In This Article Expand or collapse the "in this article" section Invasion of the Body Snatchers

  • Introduction
  • Book-Length Studies
  • Authorship
  • Horror and the Gothic
  • Science Fiction Approaches
  • Film Noir
  • Psychology, Science, and Medicine
  • Politics, Left and Right
  • Other Symptomatic Approaches to Invasion of the Body Snatchers
  • Gender and Sexuality in Invasion of the Body Snatchers
  • The Many Invasions: Adaptation and Remaking
  • Pods, Plants, and Pessimism

Cinema and Media Studies Invasion of the Body Snatchers
Murray Leeder
  • LAST REVIEWED: 18 November 2022
  • LAST MODIFIED: 24 July 2018
  • DOI: 10.1093/obo/9780199791286-0297


Jack Finney’s novel The Body Snatchers was released in 1955, having been serialized in Collier’s magazine in 1954. It tells the story of a small California town where the people are being subtly and discretely replaced by aliens. Because the process is gradual, some still-human townsfolk appear to be suffering from the delusion that their friends and loved ones have been replaced by doubles, though they outwardly seem the same. Finney’s book was apparently written with film adaptation in mind and proved very adaptable indeed. Invasion of the Body Snatchers (1956), directed by Don Siegel, was the first of four adaptations to date (the others being Invasion of the Body Snatchers [1978], directed by Philip Kaufman; Abel Ferrara’s Body Snatchers [1993]; and The Invasion [2007], directed by Oliver Hirschbiegel). Though it received little attention on its 1956 release, Invasion of the Body Snatchers would far outstrip the renown of many other contemporaneous films, becoming a cultural touchstone and an acknowledged masterpiece of several genres. A tight, well-crafted thriller, Invasion of the Body Snatchers builds its tension slowly and makes its high-concept science fiction elements plausible through grounding in the details of contemporary American life. Finney’s creation proved adaptable in another sense: its story of infiltration, subversion, and resistance was available to a host of different cultural readings. As such, the various iterations of Invasion of the Body Snatchers have inspired a massive body of scholarship. Finney’s book and all four films have been discussed in isolation from each other, but the 1956 film is the lynchpin, much more so than the novel, and is almost always included even when the broader “franchise” is under examination. The categories in this article cannot be neatly cleaved from each other: they frequently overlap, or to use the more appropriate metaphor, cross-fertilize.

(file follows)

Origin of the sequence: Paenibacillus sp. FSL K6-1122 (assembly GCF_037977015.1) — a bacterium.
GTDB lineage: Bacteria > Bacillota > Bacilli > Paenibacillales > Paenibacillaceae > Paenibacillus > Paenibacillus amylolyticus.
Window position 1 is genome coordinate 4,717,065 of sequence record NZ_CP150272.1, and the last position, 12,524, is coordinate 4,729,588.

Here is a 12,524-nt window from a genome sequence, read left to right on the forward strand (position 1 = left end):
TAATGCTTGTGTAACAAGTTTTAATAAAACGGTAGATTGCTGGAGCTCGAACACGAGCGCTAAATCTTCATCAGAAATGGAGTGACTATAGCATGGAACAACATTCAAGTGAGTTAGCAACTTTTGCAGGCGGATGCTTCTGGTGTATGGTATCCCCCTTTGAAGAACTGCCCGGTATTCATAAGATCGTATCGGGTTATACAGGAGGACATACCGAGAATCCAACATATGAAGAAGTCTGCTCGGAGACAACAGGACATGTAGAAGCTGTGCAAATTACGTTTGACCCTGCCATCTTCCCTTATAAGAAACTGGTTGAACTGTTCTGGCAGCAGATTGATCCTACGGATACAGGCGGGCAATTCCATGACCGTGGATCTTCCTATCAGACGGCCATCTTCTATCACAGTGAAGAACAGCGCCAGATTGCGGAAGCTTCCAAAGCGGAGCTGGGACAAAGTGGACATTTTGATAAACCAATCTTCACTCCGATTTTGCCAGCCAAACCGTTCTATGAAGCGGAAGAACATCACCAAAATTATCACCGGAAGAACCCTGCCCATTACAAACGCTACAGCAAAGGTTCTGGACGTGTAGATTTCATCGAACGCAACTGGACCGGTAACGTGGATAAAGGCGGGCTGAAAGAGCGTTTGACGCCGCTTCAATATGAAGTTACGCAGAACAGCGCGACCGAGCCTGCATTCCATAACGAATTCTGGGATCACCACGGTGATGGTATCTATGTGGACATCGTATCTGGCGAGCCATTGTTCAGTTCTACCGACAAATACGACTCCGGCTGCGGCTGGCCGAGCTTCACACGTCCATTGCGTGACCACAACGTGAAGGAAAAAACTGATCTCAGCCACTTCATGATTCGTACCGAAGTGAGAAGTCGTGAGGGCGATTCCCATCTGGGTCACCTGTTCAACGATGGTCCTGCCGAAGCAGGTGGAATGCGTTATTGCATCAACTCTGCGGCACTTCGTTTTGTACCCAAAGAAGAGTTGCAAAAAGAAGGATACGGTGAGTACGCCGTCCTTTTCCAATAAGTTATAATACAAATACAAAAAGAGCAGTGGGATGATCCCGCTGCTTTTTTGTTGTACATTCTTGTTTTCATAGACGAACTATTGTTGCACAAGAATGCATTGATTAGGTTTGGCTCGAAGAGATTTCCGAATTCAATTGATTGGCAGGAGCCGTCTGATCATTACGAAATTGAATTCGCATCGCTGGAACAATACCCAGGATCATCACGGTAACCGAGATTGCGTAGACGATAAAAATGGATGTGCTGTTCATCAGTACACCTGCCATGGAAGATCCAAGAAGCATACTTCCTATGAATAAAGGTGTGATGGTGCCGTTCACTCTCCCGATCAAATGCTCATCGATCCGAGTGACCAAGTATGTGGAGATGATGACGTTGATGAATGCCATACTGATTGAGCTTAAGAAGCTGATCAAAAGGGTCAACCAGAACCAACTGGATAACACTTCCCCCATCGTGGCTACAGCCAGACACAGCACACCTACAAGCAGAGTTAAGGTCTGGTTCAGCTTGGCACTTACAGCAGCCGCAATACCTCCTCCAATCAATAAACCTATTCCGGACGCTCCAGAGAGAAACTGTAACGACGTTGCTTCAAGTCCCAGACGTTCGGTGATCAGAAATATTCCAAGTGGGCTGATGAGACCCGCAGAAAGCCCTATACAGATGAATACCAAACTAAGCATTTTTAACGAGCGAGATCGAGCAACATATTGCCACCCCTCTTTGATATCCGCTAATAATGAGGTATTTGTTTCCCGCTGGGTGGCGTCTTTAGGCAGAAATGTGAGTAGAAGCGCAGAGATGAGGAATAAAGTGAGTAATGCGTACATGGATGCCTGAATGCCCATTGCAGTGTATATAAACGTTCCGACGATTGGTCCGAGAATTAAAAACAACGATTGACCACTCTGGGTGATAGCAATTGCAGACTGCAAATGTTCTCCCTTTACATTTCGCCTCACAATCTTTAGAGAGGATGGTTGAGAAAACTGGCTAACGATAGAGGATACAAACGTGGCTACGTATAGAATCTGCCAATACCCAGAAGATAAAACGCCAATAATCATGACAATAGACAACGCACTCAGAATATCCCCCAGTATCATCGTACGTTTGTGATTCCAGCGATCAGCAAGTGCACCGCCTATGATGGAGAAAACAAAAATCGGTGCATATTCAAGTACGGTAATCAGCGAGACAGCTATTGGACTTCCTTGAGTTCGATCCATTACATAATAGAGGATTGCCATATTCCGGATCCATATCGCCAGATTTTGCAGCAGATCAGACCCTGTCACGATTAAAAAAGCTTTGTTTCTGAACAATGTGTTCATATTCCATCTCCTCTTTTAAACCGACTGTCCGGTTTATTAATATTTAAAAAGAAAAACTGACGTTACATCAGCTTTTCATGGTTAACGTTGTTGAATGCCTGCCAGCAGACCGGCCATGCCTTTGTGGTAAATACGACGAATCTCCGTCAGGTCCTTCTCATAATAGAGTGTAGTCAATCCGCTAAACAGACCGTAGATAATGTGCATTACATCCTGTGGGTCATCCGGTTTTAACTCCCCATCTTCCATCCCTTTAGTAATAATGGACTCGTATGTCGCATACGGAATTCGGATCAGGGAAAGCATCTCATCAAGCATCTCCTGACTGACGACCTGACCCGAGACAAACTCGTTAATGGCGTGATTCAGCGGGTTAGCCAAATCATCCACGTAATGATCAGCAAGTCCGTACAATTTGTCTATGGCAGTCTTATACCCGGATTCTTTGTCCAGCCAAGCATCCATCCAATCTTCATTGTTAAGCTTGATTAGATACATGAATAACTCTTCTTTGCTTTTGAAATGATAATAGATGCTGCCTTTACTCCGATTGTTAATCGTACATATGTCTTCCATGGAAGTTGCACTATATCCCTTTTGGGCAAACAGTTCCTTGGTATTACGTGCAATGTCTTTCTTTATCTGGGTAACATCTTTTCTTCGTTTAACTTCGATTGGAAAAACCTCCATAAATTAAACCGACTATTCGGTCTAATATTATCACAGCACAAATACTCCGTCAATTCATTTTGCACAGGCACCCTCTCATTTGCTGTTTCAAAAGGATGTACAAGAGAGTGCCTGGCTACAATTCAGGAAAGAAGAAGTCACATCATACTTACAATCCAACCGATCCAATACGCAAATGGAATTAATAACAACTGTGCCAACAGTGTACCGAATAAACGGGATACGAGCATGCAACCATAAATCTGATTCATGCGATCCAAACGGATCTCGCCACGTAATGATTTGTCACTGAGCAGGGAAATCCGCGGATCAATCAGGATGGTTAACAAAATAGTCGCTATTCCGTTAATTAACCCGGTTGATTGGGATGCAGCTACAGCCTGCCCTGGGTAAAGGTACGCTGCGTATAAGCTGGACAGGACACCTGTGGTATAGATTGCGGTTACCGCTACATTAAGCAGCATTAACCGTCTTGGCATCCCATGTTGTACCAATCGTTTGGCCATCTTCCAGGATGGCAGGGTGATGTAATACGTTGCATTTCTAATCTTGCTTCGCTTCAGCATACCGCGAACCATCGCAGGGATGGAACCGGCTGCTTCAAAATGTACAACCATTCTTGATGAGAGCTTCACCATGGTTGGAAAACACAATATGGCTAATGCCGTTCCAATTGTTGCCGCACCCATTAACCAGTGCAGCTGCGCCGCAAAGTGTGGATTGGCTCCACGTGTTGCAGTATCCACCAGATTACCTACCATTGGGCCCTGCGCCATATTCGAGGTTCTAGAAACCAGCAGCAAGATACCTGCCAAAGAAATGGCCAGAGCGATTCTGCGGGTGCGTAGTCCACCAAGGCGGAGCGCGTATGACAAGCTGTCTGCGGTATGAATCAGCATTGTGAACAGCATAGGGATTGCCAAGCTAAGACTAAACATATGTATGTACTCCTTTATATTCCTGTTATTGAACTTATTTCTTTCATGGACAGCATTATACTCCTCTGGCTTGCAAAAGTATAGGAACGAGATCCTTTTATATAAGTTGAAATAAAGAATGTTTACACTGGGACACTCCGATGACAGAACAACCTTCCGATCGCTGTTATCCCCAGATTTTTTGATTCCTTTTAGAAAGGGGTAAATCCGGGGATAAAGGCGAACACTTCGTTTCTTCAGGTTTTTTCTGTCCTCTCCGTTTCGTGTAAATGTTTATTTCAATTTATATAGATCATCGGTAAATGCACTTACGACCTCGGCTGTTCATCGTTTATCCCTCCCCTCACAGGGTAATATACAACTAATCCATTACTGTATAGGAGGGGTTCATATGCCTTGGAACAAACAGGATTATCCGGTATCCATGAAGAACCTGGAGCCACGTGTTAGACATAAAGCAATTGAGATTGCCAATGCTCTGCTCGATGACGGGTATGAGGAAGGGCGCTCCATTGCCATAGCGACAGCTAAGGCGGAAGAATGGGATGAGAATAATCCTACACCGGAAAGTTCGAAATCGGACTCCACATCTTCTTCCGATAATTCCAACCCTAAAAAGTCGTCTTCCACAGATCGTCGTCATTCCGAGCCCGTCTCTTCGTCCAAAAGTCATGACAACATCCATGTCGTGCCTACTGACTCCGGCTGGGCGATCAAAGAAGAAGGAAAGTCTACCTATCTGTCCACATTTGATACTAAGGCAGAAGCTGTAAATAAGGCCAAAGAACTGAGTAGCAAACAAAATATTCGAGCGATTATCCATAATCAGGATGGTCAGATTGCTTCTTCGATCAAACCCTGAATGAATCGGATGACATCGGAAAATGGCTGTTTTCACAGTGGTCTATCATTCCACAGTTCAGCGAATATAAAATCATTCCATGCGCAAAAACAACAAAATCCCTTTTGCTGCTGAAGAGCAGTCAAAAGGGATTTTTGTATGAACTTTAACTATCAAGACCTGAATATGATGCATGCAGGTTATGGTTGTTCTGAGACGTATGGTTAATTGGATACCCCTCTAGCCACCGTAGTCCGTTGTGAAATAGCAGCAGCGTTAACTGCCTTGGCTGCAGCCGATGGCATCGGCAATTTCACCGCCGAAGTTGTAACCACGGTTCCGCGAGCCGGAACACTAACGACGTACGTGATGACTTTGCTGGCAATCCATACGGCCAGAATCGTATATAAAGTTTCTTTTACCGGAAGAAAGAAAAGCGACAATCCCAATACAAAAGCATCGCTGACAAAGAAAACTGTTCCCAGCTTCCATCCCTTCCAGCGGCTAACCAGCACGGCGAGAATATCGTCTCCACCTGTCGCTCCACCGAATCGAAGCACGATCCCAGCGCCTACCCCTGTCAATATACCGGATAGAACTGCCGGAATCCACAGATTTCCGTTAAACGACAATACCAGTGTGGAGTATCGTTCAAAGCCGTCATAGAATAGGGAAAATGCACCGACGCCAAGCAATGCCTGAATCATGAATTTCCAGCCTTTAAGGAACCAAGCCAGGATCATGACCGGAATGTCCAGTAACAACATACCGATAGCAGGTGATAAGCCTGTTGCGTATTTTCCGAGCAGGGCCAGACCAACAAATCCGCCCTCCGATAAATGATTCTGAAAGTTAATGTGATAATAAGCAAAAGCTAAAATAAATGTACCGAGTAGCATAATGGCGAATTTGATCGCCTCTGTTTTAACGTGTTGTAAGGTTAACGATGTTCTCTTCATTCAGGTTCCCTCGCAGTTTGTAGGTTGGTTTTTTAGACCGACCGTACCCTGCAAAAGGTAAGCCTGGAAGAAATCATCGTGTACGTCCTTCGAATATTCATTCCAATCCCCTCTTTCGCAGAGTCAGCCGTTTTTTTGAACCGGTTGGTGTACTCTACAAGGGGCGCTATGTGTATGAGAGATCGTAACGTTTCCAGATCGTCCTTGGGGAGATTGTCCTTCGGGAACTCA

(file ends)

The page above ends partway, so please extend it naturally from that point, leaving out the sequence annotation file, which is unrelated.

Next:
Book-Length Studies

There have been several book-length treatments of Invasion of the Body Snatchers, of which the definitive single-author treatment is Grant 2010. Lavalley 1989 and Gorman and McCarthy 1999 are useful edited collections of essays on the film, and McGee 2012 is a making-of book for general interest reading.

  • Gorman, Ed, and Kevin McCarthy, eds. “They’re Here . . .”: Invasion of the Body Snatchers: A Tribute. New York: Berkley Boulevard, 1999.

    A popular press book edited by novelist Gorman and actor McCarthy. Featuring essays by impressive contributors including Stephen King and Dean Koontz, it is a mix of appreciations, several pieces about Finney’s broader body of writing, and interviews with personnel from the then-three film versions.

  • Grant, Barry Keith. Invasion of the Body Snatchers. London: British Film Institute, 2010.

    Grant’s short book usefully surveys the existing literature and contains chapters focused on the film’s production and reception, its place in Siegel’s career, genre (especially film noir), politics, gender representation, and its sequels. Both incisive and expansive, it could slot into many of the categories in this article.

  • Lavalley, Al, ed. Invasion of the Body Snatchers: Don Siegel, Director. New Brunswick, NJ: Rutgers University Press, 1989.

    Part of Rutgers University Press’s Films in Print series, this book reproduces the continuity script for the film and other production notes, contemporary reviews, and subsequent commentaries. Some of those, including those by Ernest G. Laura, Peter Biskind, and Michael Paul Rogin, are cited elsewhere in this article. Though certainly somewhat dated, it is still perhaps the best research tool available for the study of Invasion of the Body Snatchers.

  • McGee, Mark Thomas. Invasion of the Body Snatchers: The Making of a Classic. Duncan, OK: BearManor Media, 2012.

    This making-of book chronicles the preproduction, production, marketing, and reception of Invasion of the Body Snatchers.

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